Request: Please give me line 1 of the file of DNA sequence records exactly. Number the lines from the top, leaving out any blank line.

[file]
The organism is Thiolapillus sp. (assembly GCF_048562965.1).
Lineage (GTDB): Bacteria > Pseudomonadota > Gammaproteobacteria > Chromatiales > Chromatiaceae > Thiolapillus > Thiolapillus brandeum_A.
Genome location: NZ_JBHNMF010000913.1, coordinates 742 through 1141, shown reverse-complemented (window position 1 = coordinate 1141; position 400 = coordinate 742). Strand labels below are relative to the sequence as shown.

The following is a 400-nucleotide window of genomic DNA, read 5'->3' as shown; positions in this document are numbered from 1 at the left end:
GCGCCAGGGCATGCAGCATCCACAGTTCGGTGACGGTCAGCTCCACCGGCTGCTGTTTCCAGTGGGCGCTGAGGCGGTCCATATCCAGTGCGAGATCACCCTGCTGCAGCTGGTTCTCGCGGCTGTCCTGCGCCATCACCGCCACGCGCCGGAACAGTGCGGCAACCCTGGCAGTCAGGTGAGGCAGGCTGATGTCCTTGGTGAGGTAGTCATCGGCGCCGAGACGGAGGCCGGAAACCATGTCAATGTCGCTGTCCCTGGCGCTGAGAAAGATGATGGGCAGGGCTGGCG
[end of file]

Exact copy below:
The organism is Thiolapillus sp. (assembly GCF_048562965.1).